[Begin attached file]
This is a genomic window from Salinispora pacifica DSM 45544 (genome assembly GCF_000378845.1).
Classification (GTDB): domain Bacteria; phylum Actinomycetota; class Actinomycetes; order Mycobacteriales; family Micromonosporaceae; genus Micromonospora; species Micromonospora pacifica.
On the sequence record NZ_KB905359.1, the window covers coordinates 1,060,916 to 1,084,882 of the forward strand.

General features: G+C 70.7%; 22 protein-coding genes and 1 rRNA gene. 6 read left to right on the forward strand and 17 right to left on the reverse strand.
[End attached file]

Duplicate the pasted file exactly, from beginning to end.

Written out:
This is a genomic window from Salinispora pacifica DSM 45544 (genome assembly GCF_000378845.1).
Classification (GTDB): domain Bacteria; phylum Actinomycetota; class Actinomycetes; order Mycobacteriales; family Micromonosporaceae; genus Micromonospora; species Micromonospora pacifica.
On the sequence record NZ_KB905359.1, the window covers coordinates 1,060,916 to 1,084,882 of the forward strand.

General features: G+C 70.7%; 22 protein-coding genes and 1 rRNA gene. 6 read left to right on the forward strand and 17 right to left on the reverse strand.